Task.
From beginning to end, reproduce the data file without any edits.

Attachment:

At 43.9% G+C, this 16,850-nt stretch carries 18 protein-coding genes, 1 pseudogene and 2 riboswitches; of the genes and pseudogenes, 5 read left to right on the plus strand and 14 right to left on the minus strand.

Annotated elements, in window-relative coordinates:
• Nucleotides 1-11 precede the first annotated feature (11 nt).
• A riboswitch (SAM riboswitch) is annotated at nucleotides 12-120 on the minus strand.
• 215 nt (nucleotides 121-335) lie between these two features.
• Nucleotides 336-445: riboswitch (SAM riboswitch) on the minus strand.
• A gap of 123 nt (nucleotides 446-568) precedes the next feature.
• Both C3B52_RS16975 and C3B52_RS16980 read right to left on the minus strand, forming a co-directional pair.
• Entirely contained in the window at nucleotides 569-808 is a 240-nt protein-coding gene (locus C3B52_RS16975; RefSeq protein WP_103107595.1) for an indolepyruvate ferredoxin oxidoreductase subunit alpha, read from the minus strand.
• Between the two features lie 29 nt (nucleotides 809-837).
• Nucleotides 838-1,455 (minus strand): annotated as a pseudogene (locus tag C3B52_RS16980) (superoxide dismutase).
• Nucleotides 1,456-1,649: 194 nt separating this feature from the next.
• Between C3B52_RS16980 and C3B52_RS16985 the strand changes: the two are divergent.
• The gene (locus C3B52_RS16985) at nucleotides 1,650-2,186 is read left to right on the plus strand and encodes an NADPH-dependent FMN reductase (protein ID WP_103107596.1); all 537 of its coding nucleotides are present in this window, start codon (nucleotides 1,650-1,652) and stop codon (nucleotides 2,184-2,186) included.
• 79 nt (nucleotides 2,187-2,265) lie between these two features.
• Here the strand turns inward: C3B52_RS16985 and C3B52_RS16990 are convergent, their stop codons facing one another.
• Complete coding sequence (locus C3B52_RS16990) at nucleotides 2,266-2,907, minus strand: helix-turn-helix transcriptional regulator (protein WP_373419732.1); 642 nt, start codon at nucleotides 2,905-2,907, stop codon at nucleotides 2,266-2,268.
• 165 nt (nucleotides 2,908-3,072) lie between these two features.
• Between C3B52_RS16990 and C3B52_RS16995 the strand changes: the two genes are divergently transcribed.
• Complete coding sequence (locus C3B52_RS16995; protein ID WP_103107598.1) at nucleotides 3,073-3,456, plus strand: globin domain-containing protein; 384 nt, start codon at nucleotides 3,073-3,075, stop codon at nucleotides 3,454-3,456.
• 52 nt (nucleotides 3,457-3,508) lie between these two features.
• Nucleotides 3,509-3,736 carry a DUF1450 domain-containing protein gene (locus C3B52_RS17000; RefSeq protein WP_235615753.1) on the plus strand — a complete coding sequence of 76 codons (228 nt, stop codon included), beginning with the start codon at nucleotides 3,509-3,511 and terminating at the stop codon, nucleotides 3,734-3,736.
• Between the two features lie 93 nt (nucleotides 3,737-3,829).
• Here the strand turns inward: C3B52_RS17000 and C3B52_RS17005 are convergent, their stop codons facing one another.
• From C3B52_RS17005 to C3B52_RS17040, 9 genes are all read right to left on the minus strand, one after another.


At 43.9% G+C, this 16,850-nt stretch carries 18 protein-coding genes, 1 pseudogene and 2 riboswitches; of the genes and pseudogenes, 5 read left to right on the plus strand and 14 right to left on the minus strand.

Annotated elements, in window-relative coordinates:
• Nucleotides 1-11 precede the first annotated feature (11 nt).
• A riboswitch (SAM riboswitch) is annotated at nucleotides 12-120 on the minus strand.
• 215 nt (nucleotides 121-335) lie between these two features.
• Nucleotides 336-445: riboswitch (SAM riboswitch) on the minus strand.
• A gap of 123 nt (nucleotides 446-568) precedes the next feature.
• Both C3B52_RS16975 and C3B52_RS16980 read right to left on the minus strand, forming a co-directional pair.
• Entirely contained in the window at nucleotides 569-808 is a 240-nt protein-coding gene (locus C3B52_RS16975; RefSeq protein WP_103107595.1) for an indolepyruvate ferredoxin oxidoreductase subunit alpha, read from the minus strand.
• Between the two features lie 29 nt (nucleotides 809-837).
• Nucleotides 838-1,455 (minus strand): annotated as a pseudogene (locus tag C3B52_RS16980) (superoxide dismutase).
• Nucleotides 1,456-1,649: 194 nt separating this feature from the next.
• Between C3B52_RS16980 and C3B52_RS16985 the strand changes: the two are divergent.
• The gene (locus C3B52_RS16985) at nucleotides 1,650-2,186 is read left to right on the plus strand and encodes an NADPH-dependent FMN reductase (protein ID WP_103107596.1); all 537 of its coding nucleotides are present in this window, start codon (nucleotides 1,650-1,652) and stop codon (nucleotides 2,184-2,186) included.
• 79 nt (nucleotides 2,187-2,265) lie between these two features.
• Here the strand turns inward: C3B52_RS16985 and C3B52_RS16990 are convergent, their stop codons facing one another.
• Complete coding sequence (locus C3B52_RS16990) at nucleotides 2,266-2,907, minus strand: helix-turn-helix transcriptional regulator (protein WP_373419732.1); 642 nt, start codon at nucleotides 2,905-2,907, stop codon at nucleotides 2,266-2,268.
• 165 nt (nucleotides 2,908-3,072) lie between these two features.
• Between C3B52_RS16990 and C3B52_RS16995 the strand changes: the two genes are divergently transcribed.
• Complete coding sequence (locus C3B52_RS16995; protein ID WP_103107598.1) at nucleotides 3,073-3,456, plus strand: globin domain-containing protein; 384 nt, start codon at nucleotides 3,073-3,075, stop codon at nucleotides 3,454-3,456.
• 52 nt (nucleotides 3,457-3,508) lie between these two features.
• Nucleotides 3,509-3,736 carry a DUF1450 domain-containing protein gene (locus C3B52_RS17000; RefSeq protein WP_235615753.1) on the plus strand — a complete coding sequence of 76 codons (228 nt, stop codon included), beginning with the start codon at nucleotides 3,509-3,511 and terminating at the stop codon, nucleotides 3,734-3,736.
• Between the two features lie 93 nt (nucleotides 3,737-3,829).
• Here the strand turns inward: C3B52_RS17000 and C3B52_RS17005 are convergent, their stop codons facing one another.
• From C3B52_RS17005 to C3B52_RS17040, 9 genes are all read right to left on the minus strand, one after another.